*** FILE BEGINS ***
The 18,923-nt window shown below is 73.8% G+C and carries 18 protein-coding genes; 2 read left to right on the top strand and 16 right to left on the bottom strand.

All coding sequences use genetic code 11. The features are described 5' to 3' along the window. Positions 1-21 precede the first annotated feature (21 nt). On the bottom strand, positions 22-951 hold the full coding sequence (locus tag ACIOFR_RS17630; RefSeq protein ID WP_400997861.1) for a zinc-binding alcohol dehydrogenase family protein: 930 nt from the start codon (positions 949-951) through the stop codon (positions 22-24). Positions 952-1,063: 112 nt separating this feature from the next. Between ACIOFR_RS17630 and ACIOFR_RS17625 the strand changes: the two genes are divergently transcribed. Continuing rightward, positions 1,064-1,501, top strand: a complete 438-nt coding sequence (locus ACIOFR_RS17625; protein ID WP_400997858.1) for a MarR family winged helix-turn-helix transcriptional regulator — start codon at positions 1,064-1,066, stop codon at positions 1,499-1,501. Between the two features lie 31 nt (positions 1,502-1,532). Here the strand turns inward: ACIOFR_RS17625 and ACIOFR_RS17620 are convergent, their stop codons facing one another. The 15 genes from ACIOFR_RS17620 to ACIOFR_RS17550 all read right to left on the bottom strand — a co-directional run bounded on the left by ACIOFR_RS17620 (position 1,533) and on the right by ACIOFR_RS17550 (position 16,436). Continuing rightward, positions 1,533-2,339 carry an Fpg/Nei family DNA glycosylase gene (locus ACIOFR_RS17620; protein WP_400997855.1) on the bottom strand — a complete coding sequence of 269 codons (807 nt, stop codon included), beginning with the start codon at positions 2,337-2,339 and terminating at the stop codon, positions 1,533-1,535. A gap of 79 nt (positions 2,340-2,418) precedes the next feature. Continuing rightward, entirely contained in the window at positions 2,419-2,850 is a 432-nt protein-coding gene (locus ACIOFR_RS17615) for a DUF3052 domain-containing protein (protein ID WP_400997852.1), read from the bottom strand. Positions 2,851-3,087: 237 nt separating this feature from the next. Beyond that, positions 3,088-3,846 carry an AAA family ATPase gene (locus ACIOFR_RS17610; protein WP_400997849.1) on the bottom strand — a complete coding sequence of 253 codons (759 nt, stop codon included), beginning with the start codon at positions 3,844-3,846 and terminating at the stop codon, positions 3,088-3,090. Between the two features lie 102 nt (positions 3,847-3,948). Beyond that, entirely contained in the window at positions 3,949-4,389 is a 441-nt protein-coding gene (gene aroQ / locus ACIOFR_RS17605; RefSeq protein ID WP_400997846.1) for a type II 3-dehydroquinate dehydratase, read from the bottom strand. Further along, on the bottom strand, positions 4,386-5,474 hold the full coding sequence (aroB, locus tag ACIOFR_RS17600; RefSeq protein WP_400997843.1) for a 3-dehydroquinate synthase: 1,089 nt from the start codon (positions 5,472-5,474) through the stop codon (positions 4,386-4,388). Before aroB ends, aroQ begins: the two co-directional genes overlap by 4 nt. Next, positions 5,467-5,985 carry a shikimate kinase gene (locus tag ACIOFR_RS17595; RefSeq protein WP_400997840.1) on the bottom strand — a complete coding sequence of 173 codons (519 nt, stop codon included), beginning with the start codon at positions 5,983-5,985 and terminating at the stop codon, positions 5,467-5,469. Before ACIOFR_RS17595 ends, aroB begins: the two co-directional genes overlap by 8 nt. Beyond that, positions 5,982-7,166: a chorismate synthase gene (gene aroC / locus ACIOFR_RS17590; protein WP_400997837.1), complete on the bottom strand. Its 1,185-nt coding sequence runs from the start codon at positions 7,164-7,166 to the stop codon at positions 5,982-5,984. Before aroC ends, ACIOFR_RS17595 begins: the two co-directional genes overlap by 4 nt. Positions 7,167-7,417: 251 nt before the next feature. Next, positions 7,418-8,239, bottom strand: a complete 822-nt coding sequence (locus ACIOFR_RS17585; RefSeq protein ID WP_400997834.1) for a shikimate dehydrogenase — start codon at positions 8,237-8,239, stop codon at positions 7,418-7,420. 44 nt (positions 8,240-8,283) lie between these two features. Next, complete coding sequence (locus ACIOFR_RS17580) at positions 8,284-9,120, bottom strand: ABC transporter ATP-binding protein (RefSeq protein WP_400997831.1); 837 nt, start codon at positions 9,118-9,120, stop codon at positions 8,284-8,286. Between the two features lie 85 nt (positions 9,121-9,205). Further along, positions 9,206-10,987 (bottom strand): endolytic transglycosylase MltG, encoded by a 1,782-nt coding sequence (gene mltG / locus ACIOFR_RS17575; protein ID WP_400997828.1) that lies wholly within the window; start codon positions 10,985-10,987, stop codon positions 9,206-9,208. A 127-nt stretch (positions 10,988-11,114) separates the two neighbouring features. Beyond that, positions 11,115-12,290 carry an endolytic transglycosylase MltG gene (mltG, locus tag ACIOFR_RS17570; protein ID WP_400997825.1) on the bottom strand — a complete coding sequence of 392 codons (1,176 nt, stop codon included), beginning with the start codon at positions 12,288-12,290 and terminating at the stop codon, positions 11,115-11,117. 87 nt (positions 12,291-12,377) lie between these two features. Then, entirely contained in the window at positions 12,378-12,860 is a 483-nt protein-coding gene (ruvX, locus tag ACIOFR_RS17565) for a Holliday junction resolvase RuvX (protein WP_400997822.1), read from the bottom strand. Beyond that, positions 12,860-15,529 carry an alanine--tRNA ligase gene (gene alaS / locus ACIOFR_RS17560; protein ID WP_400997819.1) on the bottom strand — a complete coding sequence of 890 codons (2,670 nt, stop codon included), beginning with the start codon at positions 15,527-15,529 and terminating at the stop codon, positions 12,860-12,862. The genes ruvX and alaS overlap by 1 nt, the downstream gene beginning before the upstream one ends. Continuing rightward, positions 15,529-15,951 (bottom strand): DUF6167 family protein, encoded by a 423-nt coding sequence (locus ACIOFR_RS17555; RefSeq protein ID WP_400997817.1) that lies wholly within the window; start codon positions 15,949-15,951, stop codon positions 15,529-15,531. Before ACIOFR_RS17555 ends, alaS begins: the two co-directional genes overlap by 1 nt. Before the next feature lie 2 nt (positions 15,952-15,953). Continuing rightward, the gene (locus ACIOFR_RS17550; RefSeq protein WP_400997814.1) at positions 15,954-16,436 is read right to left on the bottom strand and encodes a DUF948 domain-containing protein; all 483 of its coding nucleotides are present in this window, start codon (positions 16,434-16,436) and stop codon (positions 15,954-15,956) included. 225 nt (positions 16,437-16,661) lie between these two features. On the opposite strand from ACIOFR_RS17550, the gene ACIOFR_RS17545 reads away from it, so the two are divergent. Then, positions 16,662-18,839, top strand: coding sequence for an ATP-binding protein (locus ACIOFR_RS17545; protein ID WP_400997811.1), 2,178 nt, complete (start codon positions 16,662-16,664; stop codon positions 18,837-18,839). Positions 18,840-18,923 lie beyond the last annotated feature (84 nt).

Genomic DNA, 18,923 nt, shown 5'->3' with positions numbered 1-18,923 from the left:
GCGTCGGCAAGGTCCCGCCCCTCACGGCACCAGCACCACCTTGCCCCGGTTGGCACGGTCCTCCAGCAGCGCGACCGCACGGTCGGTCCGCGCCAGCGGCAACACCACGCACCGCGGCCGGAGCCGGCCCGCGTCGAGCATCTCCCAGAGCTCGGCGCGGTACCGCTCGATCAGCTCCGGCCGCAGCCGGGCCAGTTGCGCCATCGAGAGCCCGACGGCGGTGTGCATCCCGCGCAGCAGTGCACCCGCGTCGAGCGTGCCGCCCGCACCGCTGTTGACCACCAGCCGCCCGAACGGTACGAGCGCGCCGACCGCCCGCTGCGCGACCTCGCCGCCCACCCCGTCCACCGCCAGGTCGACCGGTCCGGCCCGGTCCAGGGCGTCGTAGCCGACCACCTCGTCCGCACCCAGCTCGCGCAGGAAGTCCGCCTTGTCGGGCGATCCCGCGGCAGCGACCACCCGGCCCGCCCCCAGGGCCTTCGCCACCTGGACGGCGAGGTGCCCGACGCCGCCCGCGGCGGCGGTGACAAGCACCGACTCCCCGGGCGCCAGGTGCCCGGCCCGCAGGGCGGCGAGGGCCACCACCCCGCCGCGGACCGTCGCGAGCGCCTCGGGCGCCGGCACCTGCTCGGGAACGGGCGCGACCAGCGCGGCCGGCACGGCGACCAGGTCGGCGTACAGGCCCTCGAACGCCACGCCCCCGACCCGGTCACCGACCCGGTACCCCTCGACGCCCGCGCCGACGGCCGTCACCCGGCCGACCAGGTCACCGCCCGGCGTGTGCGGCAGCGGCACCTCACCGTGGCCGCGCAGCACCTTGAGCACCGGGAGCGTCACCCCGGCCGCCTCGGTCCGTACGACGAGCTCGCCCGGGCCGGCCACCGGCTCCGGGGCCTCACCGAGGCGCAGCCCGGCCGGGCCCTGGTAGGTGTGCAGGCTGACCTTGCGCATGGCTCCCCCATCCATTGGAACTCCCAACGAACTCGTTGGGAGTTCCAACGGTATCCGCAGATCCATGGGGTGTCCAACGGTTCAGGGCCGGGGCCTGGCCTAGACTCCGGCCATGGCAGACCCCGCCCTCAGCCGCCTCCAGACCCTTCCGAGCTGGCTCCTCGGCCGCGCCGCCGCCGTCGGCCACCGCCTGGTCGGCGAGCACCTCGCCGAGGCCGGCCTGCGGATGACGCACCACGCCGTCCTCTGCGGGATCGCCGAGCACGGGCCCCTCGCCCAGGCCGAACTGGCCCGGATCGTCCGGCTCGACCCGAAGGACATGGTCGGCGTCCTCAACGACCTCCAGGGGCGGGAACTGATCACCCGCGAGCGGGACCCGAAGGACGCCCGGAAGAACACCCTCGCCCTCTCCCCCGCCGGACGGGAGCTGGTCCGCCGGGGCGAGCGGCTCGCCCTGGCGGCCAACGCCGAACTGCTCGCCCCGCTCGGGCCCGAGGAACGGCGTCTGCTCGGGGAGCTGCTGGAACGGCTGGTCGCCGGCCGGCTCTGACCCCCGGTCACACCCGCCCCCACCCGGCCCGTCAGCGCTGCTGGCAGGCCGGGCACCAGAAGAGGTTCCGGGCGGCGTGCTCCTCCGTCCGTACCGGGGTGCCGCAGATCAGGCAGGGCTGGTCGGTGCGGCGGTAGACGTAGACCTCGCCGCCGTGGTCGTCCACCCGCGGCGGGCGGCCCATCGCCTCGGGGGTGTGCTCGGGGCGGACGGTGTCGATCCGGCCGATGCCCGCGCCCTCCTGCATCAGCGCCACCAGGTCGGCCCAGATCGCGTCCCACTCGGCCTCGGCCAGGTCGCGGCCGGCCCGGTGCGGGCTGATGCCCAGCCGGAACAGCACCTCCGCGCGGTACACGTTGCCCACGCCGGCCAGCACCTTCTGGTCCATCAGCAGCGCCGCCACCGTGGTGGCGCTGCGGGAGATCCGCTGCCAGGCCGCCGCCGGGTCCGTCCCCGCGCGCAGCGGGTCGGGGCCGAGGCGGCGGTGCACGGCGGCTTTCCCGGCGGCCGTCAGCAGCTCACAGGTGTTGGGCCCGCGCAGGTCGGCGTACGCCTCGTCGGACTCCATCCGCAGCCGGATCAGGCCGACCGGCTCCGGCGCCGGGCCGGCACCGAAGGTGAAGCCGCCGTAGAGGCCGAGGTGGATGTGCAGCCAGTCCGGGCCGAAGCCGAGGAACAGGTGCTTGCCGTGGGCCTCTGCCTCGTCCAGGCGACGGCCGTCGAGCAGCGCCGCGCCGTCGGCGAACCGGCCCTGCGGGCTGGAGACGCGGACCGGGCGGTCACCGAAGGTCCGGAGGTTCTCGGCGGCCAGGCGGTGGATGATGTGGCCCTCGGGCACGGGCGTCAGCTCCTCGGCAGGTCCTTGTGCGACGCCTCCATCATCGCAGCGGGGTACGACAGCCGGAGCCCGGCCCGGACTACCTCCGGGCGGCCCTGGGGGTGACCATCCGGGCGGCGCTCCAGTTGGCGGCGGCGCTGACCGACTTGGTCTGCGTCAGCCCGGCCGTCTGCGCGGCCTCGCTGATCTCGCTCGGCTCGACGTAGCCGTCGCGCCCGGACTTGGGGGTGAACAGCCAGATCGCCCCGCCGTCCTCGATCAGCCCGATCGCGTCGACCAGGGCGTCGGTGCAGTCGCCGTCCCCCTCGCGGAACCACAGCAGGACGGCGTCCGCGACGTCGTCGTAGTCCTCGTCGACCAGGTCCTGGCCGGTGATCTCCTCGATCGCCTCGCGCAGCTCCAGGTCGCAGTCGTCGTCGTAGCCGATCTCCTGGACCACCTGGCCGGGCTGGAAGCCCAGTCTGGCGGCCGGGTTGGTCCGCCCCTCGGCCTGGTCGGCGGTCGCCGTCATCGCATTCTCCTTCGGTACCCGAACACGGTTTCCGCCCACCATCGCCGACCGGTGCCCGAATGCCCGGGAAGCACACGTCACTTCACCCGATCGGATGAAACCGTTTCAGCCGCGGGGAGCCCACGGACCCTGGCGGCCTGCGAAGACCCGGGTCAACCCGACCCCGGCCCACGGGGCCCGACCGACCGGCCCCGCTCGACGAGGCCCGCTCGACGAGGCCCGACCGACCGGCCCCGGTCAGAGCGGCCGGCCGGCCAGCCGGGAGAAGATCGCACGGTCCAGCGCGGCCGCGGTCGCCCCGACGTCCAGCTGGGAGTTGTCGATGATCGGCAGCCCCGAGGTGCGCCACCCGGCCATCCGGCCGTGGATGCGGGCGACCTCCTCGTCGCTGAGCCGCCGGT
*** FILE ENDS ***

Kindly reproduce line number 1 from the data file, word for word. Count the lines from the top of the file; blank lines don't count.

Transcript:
The 18,923-nt window shown below is 73.8% G+C and carries 18 protein-coding genes; 2 read left to right on the top strand and 16 right to left on the bottom strand.